When we arrived at the sanctuary, we were met by Colleen and one of her invaluable volunteers, Joyce. Joyce introduced us to many of the primates, spending time with each and telling us a little about them, including names, disposition, and why they do not make good pets. A sweet infant monkey will grow into a difficult adult—becoming the wild animal it was meant to be. That’s why so many of them end up in sanctuaries like Frisky’s. A pet monkey is expensive to house and feed, and, if a monkey is well cared for, it can live 20-40 years. That’s a long term commitment! Read Monkey Matters Magazine‘s article, Pet Monkey: A Reality Check, and National Geographic‘s article on The Perils of Keeping Monkeys as Pets.

oogieHELP SAVE OOGIE’S EYESIGHT
One of the more lively ones was Oogie, a White-faced Cinnamon Capuchin who was featured on Animal Planet’s “Pet Psychic.” Oogie came to the sanctuary nearly blind, with cataracts in both eyes. Because of the high cost of this type of surgery, only her right eye could be operated on. During her recent physical, they discovered she is losing the sight in that eye. Frisky’s is hoping to raise funds to operate on the left eye to save her remaining eyesight. If you would like to help, consider donating to Frisky‘sFYI: As instructed, we kept the “two foot rule” of space between us and all the primates. We were especially mindful of Oogie, who kept tossing things out of her cage at us whenever we passed by. I think I would do the same if I had poor eyesight!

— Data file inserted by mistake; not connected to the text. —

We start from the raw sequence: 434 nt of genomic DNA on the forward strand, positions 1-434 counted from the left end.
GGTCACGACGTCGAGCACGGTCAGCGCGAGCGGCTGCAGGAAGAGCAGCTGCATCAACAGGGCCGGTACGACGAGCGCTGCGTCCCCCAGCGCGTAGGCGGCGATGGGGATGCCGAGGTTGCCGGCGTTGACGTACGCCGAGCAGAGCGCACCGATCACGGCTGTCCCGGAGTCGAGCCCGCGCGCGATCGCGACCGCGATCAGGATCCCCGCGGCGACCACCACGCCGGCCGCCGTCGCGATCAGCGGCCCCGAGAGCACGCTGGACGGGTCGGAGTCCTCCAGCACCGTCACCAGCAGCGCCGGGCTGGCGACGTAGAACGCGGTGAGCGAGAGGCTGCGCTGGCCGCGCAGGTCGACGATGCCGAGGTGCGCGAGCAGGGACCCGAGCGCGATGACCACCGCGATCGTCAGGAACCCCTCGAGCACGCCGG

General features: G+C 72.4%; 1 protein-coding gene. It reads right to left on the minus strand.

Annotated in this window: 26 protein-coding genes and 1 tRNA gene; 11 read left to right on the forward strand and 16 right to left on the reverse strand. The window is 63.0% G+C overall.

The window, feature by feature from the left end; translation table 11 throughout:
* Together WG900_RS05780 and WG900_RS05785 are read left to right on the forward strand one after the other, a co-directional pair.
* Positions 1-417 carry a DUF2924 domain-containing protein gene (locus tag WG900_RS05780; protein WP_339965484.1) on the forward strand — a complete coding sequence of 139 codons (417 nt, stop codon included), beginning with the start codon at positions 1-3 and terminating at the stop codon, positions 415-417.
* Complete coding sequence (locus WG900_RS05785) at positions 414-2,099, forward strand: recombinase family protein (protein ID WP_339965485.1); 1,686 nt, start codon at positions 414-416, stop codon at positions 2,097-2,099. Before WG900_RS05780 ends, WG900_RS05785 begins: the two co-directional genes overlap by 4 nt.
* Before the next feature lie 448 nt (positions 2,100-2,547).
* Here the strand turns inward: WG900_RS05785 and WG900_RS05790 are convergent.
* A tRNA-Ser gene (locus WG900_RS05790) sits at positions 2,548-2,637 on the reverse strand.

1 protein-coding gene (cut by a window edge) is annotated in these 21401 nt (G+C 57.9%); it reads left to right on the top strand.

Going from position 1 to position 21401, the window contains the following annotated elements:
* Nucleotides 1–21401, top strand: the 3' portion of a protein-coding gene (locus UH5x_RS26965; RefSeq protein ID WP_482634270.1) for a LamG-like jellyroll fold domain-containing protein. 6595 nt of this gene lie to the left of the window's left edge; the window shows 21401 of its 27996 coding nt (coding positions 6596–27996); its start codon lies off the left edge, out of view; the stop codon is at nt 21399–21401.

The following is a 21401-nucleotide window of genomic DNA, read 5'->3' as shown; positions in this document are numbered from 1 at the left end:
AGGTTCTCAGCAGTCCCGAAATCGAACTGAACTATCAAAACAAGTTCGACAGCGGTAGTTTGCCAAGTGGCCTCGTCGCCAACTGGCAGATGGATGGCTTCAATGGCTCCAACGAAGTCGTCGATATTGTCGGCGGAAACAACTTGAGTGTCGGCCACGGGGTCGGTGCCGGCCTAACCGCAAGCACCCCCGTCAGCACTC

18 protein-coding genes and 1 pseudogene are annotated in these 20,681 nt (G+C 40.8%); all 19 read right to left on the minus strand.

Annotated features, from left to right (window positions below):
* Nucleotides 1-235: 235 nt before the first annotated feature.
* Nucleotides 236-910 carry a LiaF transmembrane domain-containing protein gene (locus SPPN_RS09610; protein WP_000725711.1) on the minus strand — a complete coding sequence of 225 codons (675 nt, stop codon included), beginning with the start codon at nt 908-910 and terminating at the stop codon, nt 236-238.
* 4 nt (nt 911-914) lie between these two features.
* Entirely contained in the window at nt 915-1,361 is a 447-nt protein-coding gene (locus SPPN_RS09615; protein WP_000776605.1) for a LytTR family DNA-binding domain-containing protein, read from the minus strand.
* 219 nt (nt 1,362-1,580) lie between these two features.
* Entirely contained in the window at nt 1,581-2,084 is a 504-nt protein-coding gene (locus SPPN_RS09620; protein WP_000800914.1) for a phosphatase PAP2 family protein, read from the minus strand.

A LITTLE BIT OF EVERYTHING
Currently at the sanctuary there are 24 monkeys, two Coatimundi, a Cocktoo, four Cockatiels, two African Grey Parrots, two adorable long-haired goats, a Mink, and various guinea pigs, rabbits and birds (many Zebra Finches and two Goffin Cockatoos). The Guinea pigs and rabbits are available for adoption as are most of the birds (except for the African Grey Parrots).

weeblesThe mink, Trixie, is about five years old and was found in the woods by someone who thought she was a ferret. She cannot be released. Joyce and her husband, Matt, love taking care of the two Coatimundi (one is shown at left) and are the only volunteers that work with them since they have bonded with them. Weeble is a 12 year old male and was a product of divorce. He ended up with the wife, and when she couldn’t handle him, she had him declawed in hopes it would work. It didn’t, so she turned him over to Frisky’s. The female, Katia, is 14 years old. Her family moved to the area eight years ago and when they took her to a vet for her yearly physical, they discovered it was illegal to own a Coatimundi in Maryland. Katia found a loving home at Frisky’s. Joyce provided this photo of Weebles being brushed by Matt, as well as the photos of Bimbo (shown in her cage with Joyce) and Oogie.